We all want to look better and feel better. There are lots of ways to get rid of the fat but not all of them are the best ways to ensure lasting results. In order to realistically accomplish this, the right nutrition plan and an effective exercise program together are necessary. Although the science of exercise and physical activity is fairly straightforward, the diet and nutrition equation for fat loss isn’t as clear. Knowing what foods to eat (and how much) to achieve your ideal body shape and size can be a confusing and overwhelming task. If you walk into the health and fitness section of Barnes and Noble you will see stacks of books on weight loss. A book to your left may tell you to eat lots of carbohydrates for energy while one to your right says they will make you tired and gain weight. With all of these conflicting messages, how is it possible to know what to eat to get positive results?
To make it simple, there are 9 factors essential to helping the body access fat and use it for energy:
- Stress hormones
- Sex hormones
- Thyroid gland
- Gut bacteria
The more often the body uses fat for energy, the less likely it will store it in the form of body fat. In this four part series, we will discuss each of these factors in more detail to provide information to help you make good choices about your diet, exercise and current lifestyle.
The calories that we eat and the calories we use when we are physically active are only two components of energy balance, but there are several other variables to consider (many that may be out of our control). Because of these uncontrollable variables it is easy to understand why calories can’t be balanced like a checkbook, and why people never seem to gain or lose as expected when they use the “calories in = calories out” calculation (the Law of Thermodynamics).
Consuming more calories that your body uses each day results in gaining weight (primarily gaining body fat). With that being said, if you eat well, exercise regularly and still have difficulty losing unwanted body fat, there are other factors at work. Other factors come into play that affect your biochemistry and the inner workings of the body.
We all have moments of indulgence where we eat more than we know is best for us. The challenge is knowing “why” we feel the need to overeat and making the necessary changes to ensure the body doesn’t gain weight over time. Keep in mind these behaviors may also be motivated by more than just biochemistry and can be due to an emotional response (i.e. stress, depression, etc.).
2. Stress Hormones
The human body makes two dominant stress hormones, adrenalin and cortisol. Adrenalin is our acute stress hormone while cortisol is our chronic stress hormone. In other words, when we are exposed to stress for long periods of time, cortisol becomes the dominant stress hormone affecting our body.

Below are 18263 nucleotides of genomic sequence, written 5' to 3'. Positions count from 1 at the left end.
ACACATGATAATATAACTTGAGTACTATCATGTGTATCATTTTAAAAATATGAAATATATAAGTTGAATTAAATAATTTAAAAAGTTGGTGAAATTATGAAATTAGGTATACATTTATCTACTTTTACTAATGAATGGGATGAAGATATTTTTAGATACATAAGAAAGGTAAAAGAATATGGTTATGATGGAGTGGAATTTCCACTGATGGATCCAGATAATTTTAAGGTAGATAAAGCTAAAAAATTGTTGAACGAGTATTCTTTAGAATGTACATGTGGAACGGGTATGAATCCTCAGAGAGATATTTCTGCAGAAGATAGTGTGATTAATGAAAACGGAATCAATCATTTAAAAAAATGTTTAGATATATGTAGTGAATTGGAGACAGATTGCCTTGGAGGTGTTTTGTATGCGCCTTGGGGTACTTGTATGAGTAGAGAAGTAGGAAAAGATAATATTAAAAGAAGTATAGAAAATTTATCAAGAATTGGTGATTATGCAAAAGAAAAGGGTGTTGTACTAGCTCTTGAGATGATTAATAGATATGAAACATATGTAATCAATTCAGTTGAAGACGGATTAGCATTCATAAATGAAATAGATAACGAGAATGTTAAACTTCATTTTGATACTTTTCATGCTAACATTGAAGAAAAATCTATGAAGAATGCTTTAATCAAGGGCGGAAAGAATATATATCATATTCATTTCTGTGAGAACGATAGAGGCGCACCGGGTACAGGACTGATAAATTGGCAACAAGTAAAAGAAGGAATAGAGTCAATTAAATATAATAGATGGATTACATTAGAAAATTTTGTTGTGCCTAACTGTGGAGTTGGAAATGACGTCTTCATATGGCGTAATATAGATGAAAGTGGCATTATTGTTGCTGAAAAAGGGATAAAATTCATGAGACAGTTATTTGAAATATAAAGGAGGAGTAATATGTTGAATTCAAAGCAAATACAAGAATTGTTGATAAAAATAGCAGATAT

Historically, the release of cortisol was meant to save your life in times when food is scarce. Ironically, in a world where the majority of North Americans are surrounded an abundance of food, cortisol still plays a primary role in our lives because of long term environmental stress. As a result, cortisol sends a message to cells of the body to slow down the use of energy (metabolism), preserve the fat already stored in the body and wait until the stress levels decrease so that cortisol levels can go back to normal.
When people gain weight, the most common response is to go on a calorie-restricted diet. Based on what we now know about the body’s response to calorie restriction and cortisol it is important to understand the importance of the appropriate reduction in calories to avoid an increase in cortisol. A significant calorie restriction can actually slow down your metabolism and make it even more difficult to lose the desired weight. It is not only important to determine the right caloric restriction for your body, you also need to maintain the right balance on cortisol in the body.
To determine estimated caloric needs per day, click here.
In Summary …
Fat loss is more than just exercise and eating less to get to your ideal body weight and size. Weight gain is typically due to consuming more calories than we expend through physical activity and movement. There are many factors that result in overeating, primarily biochemical and emotional. Long term stress can also affect how our bodies hold onto fat. Increased cortisol levels in the body decrease metabolism which makes it more difficult to lose the extra body fat (typically found around the waist, hips and arms). The next article in the series will include more valuable information on fat loss, with a focus on sex hormones, the thyroid gland and insulin.